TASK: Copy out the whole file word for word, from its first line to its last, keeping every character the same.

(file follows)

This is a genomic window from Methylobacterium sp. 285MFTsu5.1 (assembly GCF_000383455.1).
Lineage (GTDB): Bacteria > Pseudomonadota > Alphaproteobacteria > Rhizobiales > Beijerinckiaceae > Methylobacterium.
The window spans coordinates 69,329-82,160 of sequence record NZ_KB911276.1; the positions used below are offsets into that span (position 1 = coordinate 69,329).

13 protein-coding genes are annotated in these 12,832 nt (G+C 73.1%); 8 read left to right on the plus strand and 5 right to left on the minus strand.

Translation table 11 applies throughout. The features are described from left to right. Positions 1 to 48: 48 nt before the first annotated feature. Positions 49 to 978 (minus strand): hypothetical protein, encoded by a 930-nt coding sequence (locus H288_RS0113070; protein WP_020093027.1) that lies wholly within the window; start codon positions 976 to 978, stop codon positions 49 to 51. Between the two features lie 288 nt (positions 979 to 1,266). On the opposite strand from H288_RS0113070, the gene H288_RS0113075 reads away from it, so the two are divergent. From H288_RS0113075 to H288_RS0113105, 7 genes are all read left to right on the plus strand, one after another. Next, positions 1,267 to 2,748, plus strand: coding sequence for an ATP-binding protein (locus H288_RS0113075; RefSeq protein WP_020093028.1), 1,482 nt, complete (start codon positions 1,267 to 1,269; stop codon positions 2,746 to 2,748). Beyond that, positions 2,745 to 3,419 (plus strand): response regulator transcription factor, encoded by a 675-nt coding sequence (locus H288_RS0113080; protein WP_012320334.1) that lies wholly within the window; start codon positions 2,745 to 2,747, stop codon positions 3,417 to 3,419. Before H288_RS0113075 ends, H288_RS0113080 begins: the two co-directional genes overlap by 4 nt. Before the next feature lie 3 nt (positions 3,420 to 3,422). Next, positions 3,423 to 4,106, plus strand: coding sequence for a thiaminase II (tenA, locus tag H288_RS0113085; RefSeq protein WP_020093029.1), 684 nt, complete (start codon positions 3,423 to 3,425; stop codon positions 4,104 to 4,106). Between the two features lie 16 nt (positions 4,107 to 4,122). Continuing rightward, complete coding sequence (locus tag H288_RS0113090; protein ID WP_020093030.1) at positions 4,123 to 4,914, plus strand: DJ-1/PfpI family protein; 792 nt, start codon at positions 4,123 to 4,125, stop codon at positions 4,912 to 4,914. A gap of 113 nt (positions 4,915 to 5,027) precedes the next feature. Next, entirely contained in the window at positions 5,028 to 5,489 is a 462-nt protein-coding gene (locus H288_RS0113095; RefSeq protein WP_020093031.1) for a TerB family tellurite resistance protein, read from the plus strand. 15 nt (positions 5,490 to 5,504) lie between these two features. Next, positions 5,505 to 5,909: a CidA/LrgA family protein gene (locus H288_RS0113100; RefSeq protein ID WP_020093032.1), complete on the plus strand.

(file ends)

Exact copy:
This is a genomic window from Methylobacterium sp. 285MFTsu5.1 (assembly GCF_000383455.1).
Lineage (GTDB): Bacteria > Pseudomonadota > Alphaproteobacteria > Rhizobiales > Beijerinckiaceae > Methylobacterium.
The window spans coordinates 69,329-82,160 of sequence record NZ_KB911276.1; the positions used below are offsets into that span (position 1 = coordinate 69,329).

13 protein-coding genes are annotated in these 12,832 nt (G+C 73.1%); 8 read left to right on the plus strand and 5 right to left on the minus strand.

Translation table 11 applies throughout. The features are described from left to right. Positions 1 to 48: 48 nt before the first annotated feature. Positions 49 to 978 (minus strand): hypothetical protein, encoded by a 930-nt coding sequence (locus H288_RS0113070; protein WP_020093027.1) that lies wholly within the window; start codon positions 976 to 978, stop codon positions 49 to 51. Between the two features lie 288 nt (positions 979 to 1,266). On the opposite strand from H288_RS0113070, the gene H288_RS0113075 reads away from it, so the two are divergent. From H288_RS0113075 to H288_RS0113105, 7 genes are all read left to right on the plus strand, one after another. Next, positions 1,267 to 2,748, plus strand: coding sequence for an ATP-binding protein (locus H288_RS0113075; RefSeq protein WP_020093028.1), 1,482 nt, complete (start codon positions 1,267 to 1,269; stop codon positions 2,746 to 2,748). Beyond that, positions 2,745 to 3,419 (plus strand): response regulator transcription factor, encoded by a 675-nt coding sequence (locus H288_RS0113080; protein WP_012320334.1) that lies wholly within the window; start codon positions 2,745 to 2,747, stop codon positions 3,417 to 3,419. Before H288_RS0113075 ends, H288_RS0113080 begins: the two co-directional genes overlap by 4 nt. Before the next feature lie 3 nt (positions 3,420 to 3,422). Next, positions 3,423 to 4,106, plus strand: coding sequence for a thiaminase II (tenA, locus tag H288_RS0113085; RefSeq protein WP_020093029.1), 684 nt, complete (start codon positions 3,423 to 3,425; stop codon positions 4,104 to 4,106). Between the two features lie 16 nt (positions 4,107 to 4,122). Continuing rightward, complete coding sequence (locus tag H288_RS0113090; protein ID WP_020093030.1) at positions 4,123 to 4,914, plus strand: DJ-1/PfpI family protein; 792 nt, start codon at positions 4,123 to 4,125, stop codon at positions 4,912 to 4,914. A gap of 113 nt (positions 4,915 to 5,027) precedes the next feature. Next, entirely contained in the window at positions 5,028 to 5,489 is a 462-nt protein-coding gene (locus H288_RS0113095; RefSeq protein WP_020093031.1) for a TerB family tellurite resistance protein, read from the plus strand. 15 nt (positions 5,490 to 5,504) lie between these two features. Next, positions 5,505 to 5,909: a CidA/LrgA family protein gene (locus H288_RS0113100; RefSeq protein ID WP_020093032.1), complete on the plus strand.